And not to be out done, the river currents, ripples and tail outs, chuckle and laugh as they splash off the rocks knowing they are in cahoots with the fish to make my job of landing a fish harder. They say things like " We stand with the fish"  " My flow will give the fish an easy escape" " We will help them leave the pool"  "Your tackle will not stand up to my amazing current speed" "These fish cannot be contained when they work with us"

The rocks, brush and trees all join in and say " We will do what we can to hinder your efforts" " If we can tangle your line, break you off, help the fish in any way we will do it!'' 

As I sit on a riverside rock waiting for a tail out to shade, these thoughts are racing through my brain. I surprise myself by saying out loud STOP!!! 

Man, I think I read about people with voices in their head....... never fish and river voices though. I could be loosing it!

The light fades off the water and I start in at the head of the run, a smooth glassy tail out. I settle into a fine rhythm and  begin covering water, fly skittering across the surface. Just as I am about to strip in for another cast number nine smashes the fly with reckless abandon, quickly showing me how fast a Hardy can spin. The fish jumps twice and comes straight at me and I desperately try to get tight while stripping in line like a madman. Two seconds later, the fish is at the bottom of the tail out cartwheeling around like a circus clown. Line screams off the reel again and the next thing I know the fish is 30 yards above me going upstream, pulling my whole fly line and more with him as he tries to free himself of the hook.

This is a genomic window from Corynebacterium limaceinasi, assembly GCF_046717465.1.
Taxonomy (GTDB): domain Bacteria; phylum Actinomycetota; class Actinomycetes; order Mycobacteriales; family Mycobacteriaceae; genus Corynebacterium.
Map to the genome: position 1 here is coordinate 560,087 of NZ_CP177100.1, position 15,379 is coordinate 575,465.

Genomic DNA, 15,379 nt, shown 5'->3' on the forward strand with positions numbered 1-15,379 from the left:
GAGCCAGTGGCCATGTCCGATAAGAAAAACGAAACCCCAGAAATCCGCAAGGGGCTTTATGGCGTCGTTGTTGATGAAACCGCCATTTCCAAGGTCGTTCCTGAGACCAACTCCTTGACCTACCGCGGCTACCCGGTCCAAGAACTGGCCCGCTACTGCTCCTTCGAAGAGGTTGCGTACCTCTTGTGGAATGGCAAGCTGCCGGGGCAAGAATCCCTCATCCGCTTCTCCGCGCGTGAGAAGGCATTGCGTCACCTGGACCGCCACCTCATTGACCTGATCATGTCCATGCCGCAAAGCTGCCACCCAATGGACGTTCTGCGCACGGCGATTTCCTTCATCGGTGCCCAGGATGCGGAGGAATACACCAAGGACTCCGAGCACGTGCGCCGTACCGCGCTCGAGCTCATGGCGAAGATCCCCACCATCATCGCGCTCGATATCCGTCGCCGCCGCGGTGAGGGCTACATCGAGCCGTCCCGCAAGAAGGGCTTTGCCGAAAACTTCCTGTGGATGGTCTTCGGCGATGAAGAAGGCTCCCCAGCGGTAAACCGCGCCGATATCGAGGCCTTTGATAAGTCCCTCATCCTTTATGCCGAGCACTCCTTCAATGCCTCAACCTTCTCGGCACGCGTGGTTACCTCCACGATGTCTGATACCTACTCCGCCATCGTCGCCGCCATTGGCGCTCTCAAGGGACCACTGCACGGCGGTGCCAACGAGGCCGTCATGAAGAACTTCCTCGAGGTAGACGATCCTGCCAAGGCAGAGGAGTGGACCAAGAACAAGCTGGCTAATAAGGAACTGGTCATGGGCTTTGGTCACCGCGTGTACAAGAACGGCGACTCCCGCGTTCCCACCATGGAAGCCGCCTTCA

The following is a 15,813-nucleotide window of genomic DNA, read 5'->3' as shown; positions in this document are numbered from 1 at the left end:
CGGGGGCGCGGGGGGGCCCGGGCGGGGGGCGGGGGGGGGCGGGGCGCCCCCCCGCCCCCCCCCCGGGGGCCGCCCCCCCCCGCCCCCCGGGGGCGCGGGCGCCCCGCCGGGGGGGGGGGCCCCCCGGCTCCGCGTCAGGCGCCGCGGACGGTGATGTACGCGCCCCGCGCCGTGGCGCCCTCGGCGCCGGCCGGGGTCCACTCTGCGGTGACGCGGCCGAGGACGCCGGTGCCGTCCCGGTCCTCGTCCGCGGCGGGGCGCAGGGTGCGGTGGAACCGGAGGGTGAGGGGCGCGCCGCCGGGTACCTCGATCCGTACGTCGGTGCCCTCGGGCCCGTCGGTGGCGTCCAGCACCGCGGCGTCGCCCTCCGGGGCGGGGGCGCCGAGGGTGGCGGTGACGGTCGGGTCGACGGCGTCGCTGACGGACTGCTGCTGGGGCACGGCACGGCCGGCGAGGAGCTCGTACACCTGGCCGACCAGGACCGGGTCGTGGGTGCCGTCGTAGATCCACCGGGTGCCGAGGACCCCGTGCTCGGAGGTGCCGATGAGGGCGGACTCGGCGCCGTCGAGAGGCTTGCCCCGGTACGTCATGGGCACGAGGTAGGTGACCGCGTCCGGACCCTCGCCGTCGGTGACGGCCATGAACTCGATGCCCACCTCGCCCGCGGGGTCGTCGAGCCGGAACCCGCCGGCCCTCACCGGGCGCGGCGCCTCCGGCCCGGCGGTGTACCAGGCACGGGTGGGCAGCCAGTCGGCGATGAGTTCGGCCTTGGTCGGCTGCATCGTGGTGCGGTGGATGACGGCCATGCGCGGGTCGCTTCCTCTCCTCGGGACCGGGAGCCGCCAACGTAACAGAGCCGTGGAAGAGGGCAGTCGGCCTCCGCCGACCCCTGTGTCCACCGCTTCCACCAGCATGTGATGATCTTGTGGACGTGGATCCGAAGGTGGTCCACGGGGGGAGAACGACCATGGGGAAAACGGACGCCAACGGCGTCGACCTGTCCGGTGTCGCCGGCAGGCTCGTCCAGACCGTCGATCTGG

I still have my rod high from the initial mad stripping as this has all happened in about 10 seconds. The voice of the trees that I had heard earlier comes into play as the tip of my rod is somehow wrapped in an alder above my head. The line is jammed on a small twig and I valiantly try to free it without breaking the rod. The fish had slacked the line so badly on the upstream run that he wasn't even pulling on the rod yet, still going upstream dragging a fly line with a belly that had not caught up yet.

By the time I got my rod loose the line was just starting to come tight as the fish continued his freight train run upstream. I think to myself, " I still have a chance at this one." Almost as those thoughts came to mind the fish was off and I was left reeling in the line of shame. The fish-less fly dangles in the current far below me now. What had been so alive and enticing to a steelhead just moments before was now just a lame bit of deer hair spun on a hook.

Stupid fly, stupid fish! Why do I do this anyway?!!! Why do they torment me so?!!!!!